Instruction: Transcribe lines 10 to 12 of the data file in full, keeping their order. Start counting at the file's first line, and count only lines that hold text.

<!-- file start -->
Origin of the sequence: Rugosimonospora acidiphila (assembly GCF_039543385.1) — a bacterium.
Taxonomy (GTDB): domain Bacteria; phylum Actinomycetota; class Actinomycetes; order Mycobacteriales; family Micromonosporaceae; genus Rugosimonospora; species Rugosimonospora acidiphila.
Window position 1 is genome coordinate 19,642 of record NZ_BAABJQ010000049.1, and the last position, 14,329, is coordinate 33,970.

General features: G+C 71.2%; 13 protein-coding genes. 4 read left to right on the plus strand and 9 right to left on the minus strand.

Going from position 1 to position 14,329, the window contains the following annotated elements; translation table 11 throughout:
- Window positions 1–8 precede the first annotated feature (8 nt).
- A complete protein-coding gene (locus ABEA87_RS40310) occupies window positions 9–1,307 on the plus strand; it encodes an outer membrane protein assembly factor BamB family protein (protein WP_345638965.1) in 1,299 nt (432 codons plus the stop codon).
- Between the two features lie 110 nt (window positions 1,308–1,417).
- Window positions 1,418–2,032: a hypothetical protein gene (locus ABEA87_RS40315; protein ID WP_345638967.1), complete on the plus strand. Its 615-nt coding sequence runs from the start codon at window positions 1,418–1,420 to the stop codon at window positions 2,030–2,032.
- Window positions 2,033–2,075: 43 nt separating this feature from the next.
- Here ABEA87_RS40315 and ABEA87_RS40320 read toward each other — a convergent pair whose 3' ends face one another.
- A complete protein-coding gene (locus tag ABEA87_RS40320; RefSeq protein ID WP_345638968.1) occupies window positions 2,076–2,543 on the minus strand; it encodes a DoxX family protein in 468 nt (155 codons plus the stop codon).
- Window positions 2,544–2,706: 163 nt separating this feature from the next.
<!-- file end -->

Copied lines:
- Window positions 2,033–2,075: 43 nt separating this feature from the next.
- Here ABEA87_RS40315 and ABEA87_RS40320 read toward each other — a convergent pair whose 3' ends face one another.
- A complete protein-coding gene (locus tag ABEA87_RS40320; RefSeq protein ID WP_345638968.1) occupies window positions 2,076–2,543 on the minus strand; it encodes a DoxX family protein in 468 nt (155 codons plus the stop codon).